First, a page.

National

In Yamanashi wine country, ancient shrine offers good luck charms with a tipple twist

Kyodo

Shrines typically sell good luck charms to visitors, but those from a shrine in Yamanashi Prefecture come with a twist and are gaining popularity.

Kaikuni Ichinomiya Asama Shrine in Fuefuki is offering charms filled with local wine and an amulet to bring good health and ward off illness.

The good luck charms are 3.5-cm-long transparent vials with a strap that comes in red or white and cost ¥700 each.

The wine comes from around 40 regional wineries that offer their products to the shrine in accordance with a March festival to pray for a good grape harvest. The shrine has traditionally shared this wine with visitors.

Wine has been valued highly for its medicinal properties in the region.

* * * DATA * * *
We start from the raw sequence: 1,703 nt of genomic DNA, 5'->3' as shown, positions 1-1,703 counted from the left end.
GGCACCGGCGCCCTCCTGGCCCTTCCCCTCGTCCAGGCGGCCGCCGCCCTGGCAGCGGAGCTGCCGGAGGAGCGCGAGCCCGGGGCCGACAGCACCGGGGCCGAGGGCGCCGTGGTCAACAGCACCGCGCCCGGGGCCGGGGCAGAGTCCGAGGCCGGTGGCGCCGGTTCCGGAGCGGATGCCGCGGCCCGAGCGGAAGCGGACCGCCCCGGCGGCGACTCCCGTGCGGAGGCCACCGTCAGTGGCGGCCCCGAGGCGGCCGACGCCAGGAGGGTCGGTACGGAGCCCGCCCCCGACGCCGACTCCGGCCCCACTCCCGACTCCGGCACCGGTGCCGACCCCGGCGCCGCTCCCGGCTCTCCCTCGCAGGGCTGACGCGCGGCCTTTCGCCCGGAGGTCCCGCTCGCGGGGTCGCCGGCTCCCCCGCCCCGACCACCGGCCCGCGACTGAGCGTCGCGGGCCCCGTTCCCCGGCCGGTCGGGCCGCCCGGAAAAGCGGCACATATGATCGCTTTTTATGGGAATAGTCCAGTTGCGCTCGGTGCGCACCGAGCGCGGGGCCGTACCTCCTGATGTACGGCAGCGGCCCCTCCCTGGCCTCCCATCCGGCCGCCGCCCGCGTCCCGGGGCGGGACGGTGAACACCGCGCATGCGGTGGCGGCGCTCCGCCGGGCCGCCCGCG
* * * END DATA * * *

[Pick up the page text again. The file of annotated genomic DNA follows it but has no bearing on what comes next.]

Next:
Usually, sake is used as an offerings to the gods, but the use of local wine is a nod to Yamanashi Prefecture’s history. Wine-making there goes back to the early 19th century, before most regions in Japan, and grapes are said to have been harvested since the eighth century.

Yamanashi’s wine-producing region was recognized by the Cultural Affairs Agency in May as a cultural heritage site for its natural scenery with vineyards.

The shrine, also part of the cultural heritage, has a history stretching back more than 1,000 years and was originally built to soothe Mount Fuji.

Over the centuries it has moved away from its original purpose and is now dedicated to protecting the surrounding areas, including agriculture.

“This shrine has long had ties with wine-making. We wanted to take the opportunity of being a recognized cultural heritage site to promote regional history and culture,” said Masahiro Furuya, the shrine’s 61-year-old chief priest, explaining how the charms came into being.

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